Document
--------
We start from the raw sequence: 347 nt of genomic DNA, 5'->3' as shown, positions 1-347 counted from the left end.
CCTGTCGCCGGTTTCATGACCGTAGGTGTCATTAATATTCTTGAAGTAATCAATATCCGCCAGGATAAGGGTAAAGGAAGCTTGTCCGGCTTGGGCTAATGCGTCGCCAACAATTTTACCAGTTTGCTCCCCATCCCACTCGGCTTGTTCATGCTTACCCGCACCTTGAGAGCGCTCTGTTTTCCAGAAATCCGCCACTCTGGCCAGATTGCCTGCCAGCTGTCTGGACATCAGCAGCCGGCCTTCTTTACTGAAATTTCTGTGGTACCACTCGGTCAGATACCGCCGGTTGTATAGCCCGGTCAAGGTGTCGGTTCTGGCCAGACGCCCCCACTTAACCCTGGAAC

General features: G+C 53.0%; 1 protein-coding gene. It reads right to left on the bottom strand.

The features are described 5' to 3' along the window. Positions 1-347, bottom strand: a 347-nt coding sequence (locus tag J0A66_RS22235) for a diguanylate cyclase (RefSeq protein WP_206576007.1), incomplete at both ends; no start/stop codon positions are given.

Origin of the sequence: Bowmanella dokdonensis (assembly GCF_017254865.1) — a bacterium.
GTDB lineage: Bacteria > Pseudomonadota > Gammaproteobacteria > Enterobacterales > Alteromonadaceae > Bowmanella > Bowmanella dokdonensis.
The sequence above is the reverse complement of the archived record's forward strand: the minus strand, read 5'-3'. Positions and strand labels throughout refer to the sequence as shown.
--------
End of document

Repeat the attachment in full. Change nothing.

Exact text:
We start from the raw sequence: 347 nt of genomic DNA, 5'->3' as shown, positions 1-347 counted from the left end.
CCTGTCGCCGGTTTCATGACCGTAGGTGTCATTAATATTCTTGAAGTAATCAATATCCGCCAGGATAAGGGTAAAGGAAGCTTGTCCGGCTTGGGCTAATGCGTCGCCAACAATTTTACCAGTTTGCTCCCCATCCCACTCGGCTTGTTCATGCTTACCCGCACCTTGAGAGCGCTCTGTTTTCCAGAAATCCGCCACTCTGGCCAGATTGCCTGCCAGCTGTCTGGACATCAGCAGCCGGCCTTCTTTACTGAAATTTCTGTGGTACCACTCGGTCAGATACCGCCGGTTGTATAGCCCGGTCAAGGTGTCGGTTCTGGCCAGACGCCCCCACTTAACCCTGGAAC

General features: G+C 53.0%; 1 protein-coding gene. It reads right to left on the bottom strand.

The features are described 5' to 3' along the window. Positions 1-347, bottom strand: a 347-nt coding sequence (locus tag J0A66_RS22235) for a diguanylate cyclase (RefSeq protein WP_206576007.1), incomplete at both ends; no start/stop codon positions are given.

Origin of the sequence: Bowmanella dokdonensis (assembly GCF_017254865.1) — a bacterium.
GTDB lineage: Bacteria > Pseudomonadota > Gammaproteobacteria > Enterobacterales > Alteromonadaceae > Bowmanella > Bowmanella dokdonensis.
The sequence above is the reverse complement of the archived record's forward strand: the minus strand, read 5'-3'. Positions and strand labels throughout refer to the sequence as shown.